Q&A with Glenn

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To listen to this reflection as a podcast, click here.
Once a year, instead of posting a “regular” reflection, I have the chance to step back to address some of the questions I hear most often from readers.
When you look at the world these days, what grabs your attention?
It’s impossible not to notice how hard it is for people to talk to each other.  It really takes work to hear and understand another person’s perspective, especially if you disagree about something you both think is important.  The secret ingredient, I think, is humility.  That requires sustaining an inner dialogue where we remind ourselves, I might be wrong.  And that seems to be in short supply. 
What’s the way forward? 
We desperately need to embrace the virtue of finding common ground.  That doesn’t mean compromise or watering down the gospel.  It means recognizing that God has given us all kinds of reasons to love and care for each other, no matter where we’re coming from.  If we get that right, good things almost always follow. 
What else is on your mind? 
Civility seems to be something of a lost art.  If followers of Jesus can’t be gracious and patient with others (or even with each other), and we’re called to be the bearers of God’s Good News to the world, will anyone pay attention to what we’re saying?  Spiritual syncretism is also a challenge.  That might be defined as “Jesus and.”  People increasingly seem to be looking for help from Jesus and something else.  Jesus and crystals.  Jesus and angels.  Jesus and my politics.  Jesus and my ideas about sex and money.  We need to help each other remember that “just Jesus” is always enough. 
Do you feel hopeful about the future?
Absolutely.  Even though the actors on the stage sometimes blow their lines, a skilled director will make sure the play turns out right.  And God is a very good Director.
Do readers sometimes push back on what you write?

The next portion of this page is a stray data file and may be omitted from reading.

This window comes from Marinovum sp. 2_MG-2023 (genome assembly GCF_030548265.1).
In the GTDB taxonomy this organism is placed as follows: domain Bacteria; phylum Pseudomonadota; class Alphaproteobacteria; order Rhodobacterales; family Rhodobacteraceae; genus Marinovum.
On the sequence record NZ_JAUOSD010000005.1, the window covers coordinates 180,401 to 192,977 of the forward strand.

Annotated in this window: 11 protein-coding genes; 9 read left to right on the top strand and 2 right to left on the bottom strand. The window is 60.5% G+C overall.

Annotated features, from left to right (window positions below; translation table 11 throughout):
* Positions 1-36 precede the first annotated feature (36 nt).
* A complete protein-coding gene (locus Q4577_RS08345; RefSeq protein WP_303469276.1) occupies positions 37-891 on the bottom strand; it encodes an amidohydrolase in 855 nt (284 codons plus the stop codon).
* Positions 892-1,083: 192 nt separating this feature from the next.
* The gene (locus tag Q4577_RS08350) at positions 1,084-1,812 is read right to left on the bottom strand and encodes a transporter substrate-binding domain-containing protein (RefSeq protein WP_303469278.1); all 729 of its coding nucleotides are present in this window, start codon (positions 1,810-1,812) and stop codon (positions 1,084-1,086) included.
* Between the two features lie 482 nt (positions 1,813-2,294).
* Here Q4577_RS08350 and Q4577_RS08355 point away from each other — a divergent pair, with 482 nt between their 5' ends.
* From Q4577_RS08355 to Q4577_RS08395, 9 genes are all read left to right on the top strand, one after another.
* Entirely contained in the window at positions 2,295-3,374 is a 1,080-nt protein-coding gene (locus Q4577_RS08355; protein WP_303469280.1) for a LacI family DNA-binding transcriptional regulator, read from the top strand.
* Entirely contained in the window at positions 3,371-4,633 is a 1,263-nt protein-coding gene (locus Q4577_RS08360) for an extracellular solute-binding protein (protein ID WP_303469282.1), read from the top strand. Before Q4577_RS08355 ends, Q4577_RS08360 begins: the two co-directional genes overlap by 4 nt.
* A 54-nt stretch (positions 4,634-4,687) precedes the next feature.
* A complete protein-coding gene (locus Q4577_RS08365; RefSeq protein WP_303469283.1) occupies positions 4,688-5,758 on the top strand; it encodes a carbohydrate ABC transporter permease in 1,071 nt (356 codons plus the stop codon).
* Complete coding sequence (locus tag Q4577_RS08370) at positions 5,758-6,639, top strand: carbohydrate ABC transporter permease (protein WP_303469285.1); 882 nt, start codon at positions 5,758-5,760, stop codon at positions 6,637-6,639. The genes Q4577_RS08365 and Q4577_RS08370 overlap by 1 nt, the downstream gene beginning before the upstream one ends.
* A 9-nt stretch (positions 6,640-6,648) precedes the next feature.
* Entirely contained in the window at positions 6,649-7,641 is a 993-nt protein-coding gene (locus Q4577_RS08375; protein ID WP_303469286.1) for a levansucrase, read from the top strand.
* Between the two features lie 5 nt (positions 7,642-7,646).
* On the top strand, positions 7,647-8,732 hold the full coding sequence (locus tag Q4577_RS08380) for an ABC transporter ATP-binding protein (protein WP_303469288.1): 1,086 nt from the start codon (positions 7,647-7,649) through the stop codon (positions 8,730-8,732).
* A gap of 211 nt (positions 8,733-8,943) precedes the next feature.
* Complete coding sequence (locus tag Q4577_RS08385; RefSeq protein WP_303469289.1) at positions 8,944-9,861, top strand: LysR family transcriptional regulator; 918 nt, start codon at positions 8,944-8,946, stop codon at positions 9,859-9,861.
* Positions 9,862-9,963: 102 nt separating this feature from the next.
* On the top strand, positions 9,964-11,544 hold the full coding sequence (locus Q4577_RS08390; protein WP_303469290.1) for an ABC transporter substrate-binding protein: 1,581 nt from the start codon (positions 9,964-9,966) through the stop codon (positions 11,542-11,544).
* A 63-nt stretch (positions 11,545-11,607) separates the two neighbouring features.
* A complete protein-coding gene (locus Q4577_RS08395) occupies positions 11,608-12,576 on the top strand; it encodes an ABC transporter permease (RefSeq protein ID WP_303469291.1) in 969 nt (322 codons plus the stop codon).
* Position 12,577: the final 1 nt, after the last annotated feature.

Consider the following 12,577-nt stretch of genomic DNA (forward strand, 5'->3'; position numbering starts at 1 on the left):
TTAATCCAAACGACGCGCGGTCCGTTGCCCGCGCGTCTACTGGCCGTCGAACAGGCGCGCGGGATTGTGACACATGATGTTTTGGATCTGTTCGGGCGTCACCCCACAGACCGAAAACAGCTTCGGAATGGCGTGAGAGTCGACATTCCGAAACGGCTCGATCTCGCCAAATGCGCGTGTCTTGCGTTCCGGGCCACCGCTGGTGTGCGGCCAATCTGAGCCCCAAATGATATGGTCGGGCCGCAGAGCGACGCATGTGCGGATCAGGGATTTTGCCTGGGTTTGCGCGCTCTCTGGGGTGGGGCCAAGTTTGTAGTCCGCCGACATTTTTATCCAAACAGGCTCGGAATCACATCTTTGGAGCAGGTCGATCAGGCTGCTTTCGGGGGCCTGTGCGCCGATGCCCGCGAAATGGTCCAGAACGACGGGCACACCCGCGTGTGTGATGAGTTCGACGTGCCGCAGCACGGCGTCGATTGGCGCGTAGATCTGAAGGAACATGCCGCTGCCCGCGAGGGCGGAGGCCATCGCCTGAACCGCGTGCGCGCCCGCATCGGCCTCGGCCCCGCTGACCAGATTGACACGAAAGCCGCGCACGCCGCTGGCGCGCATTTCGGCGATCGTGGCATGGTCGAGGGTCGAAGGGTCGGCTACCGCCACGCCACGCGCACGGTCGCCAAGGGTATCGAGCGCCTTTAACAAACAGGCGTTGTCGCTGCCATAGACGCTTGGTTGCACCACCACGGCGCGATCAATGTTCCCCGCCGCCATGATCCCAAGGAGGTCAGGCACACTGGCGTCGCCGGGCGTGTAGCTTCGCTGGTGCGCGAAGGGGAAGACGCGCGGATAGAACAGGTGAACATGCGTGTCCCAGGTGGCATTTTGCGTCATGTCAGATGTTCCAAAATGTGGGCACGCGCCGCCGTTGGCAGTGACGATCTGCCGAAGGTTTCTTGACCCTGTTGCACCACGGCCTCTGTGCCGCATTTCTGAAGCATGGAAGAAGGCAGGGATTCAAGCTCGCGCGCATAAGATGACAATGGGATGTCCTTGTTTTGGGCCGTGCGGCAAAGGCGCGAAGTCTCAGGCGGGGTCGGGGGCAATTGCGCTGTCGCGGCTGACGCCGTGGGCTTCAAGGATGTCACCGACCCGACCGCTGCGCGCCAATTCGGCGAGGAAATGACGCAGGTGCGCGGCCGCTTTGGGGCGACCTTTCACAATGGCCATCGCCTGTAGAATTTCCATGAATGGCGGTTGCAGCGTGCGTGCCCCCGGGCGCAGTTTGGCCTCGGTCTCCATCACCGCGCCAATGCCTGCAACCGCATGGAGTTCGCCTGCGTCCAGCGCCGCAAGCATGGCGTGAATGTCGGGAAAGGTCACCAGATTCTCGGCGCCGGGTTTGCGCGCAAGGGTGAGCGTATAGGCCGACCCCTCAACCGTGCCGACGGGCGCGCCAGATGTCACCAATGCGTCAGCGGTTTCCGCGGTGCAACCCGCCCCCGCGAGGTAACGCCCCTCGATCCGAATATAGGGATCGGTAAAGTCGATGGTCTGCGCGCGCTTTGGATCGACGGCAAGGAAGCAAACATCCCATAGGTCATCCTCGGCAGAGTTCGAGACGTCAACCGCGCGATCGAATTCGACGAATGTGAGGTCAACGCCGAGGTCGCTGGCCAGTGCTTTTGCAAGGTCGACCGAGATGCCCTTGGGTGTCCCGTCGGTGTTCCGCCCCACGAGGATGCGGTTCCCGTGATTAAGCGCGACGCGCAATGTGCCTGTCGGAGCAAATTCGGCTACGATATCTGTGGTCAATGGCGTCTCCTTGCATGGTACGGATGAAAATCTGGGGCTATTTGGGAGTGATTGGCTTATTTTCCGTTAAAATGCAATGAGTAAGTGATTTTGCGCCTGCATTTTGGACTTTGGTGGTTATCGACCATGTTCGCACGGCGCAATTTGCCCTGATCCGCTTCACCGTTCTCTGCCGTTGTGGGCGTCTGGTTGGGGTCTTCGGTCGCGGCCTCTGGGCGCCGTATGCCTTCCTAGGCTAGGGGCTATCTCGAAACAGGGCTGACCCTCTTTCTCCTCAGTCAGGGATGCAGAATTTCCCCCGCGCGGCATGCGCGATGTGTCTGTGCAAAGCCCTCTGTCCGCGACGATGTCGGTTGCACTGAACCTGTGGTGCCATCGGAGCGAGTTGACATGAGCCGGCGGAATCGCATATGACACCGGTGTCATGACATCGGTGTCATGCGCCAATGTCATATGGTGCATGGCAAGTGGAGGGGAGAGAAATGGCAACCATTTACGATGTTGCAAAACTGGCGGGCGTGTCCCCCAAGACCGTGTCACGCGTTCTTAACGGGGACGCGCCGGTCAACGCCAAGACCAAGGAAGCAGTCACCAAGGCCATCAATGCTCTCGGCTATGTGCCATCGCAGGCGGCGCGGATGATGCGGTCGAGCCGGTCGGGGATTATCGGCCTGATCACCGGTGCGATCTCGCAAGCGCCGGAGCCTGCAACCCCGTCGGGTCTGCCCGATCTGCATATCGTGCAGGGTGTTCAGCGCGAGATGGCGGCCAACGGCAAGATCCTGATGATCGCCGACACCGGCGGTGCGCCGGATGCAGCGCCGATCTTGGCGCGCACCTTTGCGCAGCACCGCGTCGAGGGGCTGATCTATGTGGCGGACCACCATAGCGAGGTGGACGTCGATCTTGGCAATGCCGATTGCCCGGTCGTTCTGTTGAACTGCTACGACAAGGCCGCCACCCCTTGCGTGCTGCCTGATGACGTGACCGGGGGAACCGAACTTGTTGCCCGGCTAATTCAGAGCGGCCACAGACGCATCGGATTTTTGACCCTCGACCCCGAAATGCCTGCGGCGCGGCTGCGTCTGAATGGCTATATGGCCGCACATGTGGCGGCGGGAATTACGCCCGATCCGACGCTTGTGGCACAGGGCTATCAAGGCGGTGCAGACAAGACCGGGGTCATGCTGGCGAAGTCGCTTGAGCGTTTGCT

They sure do.  Those are important opportunities for me to listen and learn, so I welcome all such comments.  Some readers become impassioned when I even hint at certain topics.  But walking with God in every generation has been accompanied by unresolved questions and mysteries, and Morning Reflections would be a lot less interesting, I think, if we only tackled “the easy stuff.” 
How are the podcasts working out?
The response has been very encouraging.  I’m so glad that some of you are finding it easier to listen than to read, and that this has become a new way to forward a reflection to someone else.
Does that mean I have carte-blanche permission to send them to others?
Yes.  In fact, I hope you feel led to do so.  All the reflections are meant to be shared, reposted, or used as illustrations in any context where they might be useful.  

How many people are on the receiving end of the reflections on a given day?
It’s impossible to say with precision.  But the number seems to be growing.  Our best estimate is about 40,000.  That takes into account the many subscribers who acknowledge they regularly forward the reflections to family members, friends, and co-workers. 
Have you thought about publishing some of them in a free-standing volume?
We’re pondering that idea right now. 
Where do you get the ideas for the subjects you address?
Everywhere.  I enjoy books, so many of the ideas spring from whatever I happen to be reading.  I’m especially drawn to science and history.  Pop culture also has a way of sneaking in.  Some of my favorite reflections have been inspired by TV news blurbs or chance interactions with some of you.  During the past year we also took a close look at the book of Ruth, Ephesians chapter one, and the life of Peter.  More in-depth studies like those will be coming in the future. 
Do you write a host of reflections in advance, or take it one day at a time?
I’ve never been able to write very far ahead.  It takes about 2-3 hours to compose a reflection, which is something I usually do during the afternoon or the evening of the day before I send it.  Members of my church will remember that I used to write almost all of my sermons on Saturday night or early Sunday morning.  This is called “walking the high wire without a net,” and it’s a pattern I still hope to break before life’s finish line!   
Is it OK to reach out to you from time to time?
Of course.  It’s easy.  Just hit Reply on any morning reflection, or go to the Contact page on my website.  I connect with a number of readers every day. 
How are things on the business side of Morning Reflections Inc?
Readers have been incredibly generous with their financial gifts.  I cannot thank you enough. 
Any last thoughts? 
It’s impossible to put into words what a joy it is, five times a week, to find new ways to affirm what a great God we serve.  Without you, there would be no ministry.  Thanks for your prayers.  And thanks for your partnership over the past year.  I can’t wait to see where we go from here.   
Glenn McDonald